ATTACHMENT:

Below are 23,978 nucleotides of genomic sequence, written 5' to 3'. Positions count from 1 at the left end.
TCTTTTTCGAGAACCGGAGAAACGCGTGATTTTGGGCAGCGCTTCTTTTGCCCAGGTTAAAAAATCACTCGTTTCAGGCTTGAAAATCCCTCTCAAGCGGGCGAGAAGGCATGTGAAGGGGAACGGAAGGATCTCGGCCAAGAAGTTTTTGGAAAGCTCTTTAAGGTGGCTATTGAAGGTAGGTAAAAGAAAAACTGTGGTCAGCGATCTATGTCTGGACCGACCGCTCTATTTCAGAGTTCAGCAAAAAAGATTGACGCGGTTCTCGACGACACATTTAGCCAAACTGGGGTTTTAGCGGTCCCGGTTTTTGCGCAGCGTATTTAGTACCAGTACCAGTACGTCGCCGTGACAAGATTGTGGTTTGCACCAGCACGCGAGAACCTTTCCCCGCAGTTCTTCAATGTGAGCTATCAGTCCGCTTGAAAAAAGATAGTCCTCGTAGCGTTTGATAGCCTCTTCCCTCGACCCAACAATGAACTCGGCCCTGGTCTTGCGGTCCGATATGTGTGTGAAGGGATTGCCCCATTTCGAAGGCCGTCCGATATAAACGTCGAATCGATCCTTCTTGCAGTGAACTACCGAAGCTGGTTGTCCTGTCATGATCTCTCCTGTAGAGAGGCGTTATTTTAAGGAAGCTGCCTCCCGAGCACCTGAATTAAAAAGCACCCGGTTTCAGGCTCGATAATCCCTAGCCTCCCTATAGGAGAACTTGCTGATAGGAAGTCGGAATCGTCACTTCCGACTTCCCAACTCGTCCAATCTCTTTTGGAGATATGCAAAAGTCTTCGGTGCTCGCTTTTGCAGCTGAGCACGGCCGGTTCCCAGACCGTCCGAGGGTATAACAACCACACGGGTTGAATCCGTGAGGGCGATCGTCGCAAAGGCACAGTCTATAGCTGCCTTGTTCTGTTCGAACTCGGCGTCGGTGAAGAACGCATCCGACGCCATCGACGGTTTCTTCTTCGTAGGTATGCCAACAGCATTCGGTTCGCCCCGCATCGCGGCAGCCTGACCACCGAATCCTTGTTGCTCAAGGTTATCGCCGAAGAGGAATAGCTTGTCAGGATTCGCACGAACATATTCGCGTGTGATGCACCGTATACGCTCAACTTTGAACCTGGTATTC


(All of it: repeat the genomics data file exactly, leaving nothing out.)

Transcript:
Below are 23,978 nucleotides of genomic sequence, written 5' to 3'. Positions count from 1 at the left end.
TCTTTTTCGAGAACCGGAGAAACGCGTGATTTTGGGCAGCGCTTCTTTTGCCCAGGTTAAAAAATCACTCGTTTCAGGCTTGAAAATCCCTCTCAAGCGGGCGAGAAGGCATGTGAAGGGGAACGGAAGGATCTCGGCCAAGAAGTTTTTGGAAAGCTCTTTAAGGTGGCTATTGAAGGTAGGTAAAAGAAAAACTGTGGTCAGCGATCTATGTCTGGACCGACCGCTCTATTTCAGAGTTCAGCAAAAAAGATTGACGCGGTTCTCGACGACACATTTAGCCAAACTGGGGTTTTAGCGGTCCCGGTTTTTGCGCAGCGTATTTAGTACCAGTACCAGTACGTCGCCGTGACAAGATTGTGGTTTGCACCAGCACGCGAGAACCTTTCCCCGCAGTTCTTCAATGTGAGCTATCAGTCCGCTTGAAAAAAGATAGTCCTCGTAGCGTTTGATAGCCTCTTCCCTCGACCCAACAATGAACTCGGCCCTGGTCTTGCGGTCCGATATGTGTGTGAAGGGATTGCCCCATTTCGAAGGCCGTCCGATATAAACGTCGAATCGATCCTTCTTGCAGTGAACTACCGAAGCTGGTTGTCCTGTCATGATCTCTCCTGTAGAGAGGCGTTATTTTAAGGAAGCTGCCTCCCGAGCACCTGAATTAAAAAGCACCCGGTTTCAGGCTCGATAATCCCTAGCCTCCCTATAGGAGAACTTGCTGATAGGAAGTCGGAATCGTCACTTCCGACTTCCCAACTCGTCCAATCTCTTTTGGAGATATGCAAAAGTCTTCGGTGCTCGCTTTTGCAGCTGAGCACGGCCGGTTCCCAGACCGTCCGAGGGTATAACAACCACACGGGTTGAATCCGTGAGGGCGATCGTCGCAAAGGCACAGTCTATAGCTGCCTTGTTCTGTTCGAACTCGGCGTCGGTGAAGAACGCATCCGACGCCATCGACGGTTTCTTCTTCGTAGGTATGCCAACAGCATTCGGTTCGCCCCGCATCGCGGCAGCCTGACCACCGAATCCTTGTTGCTCAAGGTTATCGCCGAAGAGGAATAGCTTGTCAGGATTCGCACGAACATATTCGCGTGTGATGCACCGTATACGCTCAACTTTGAACCTGGTATTC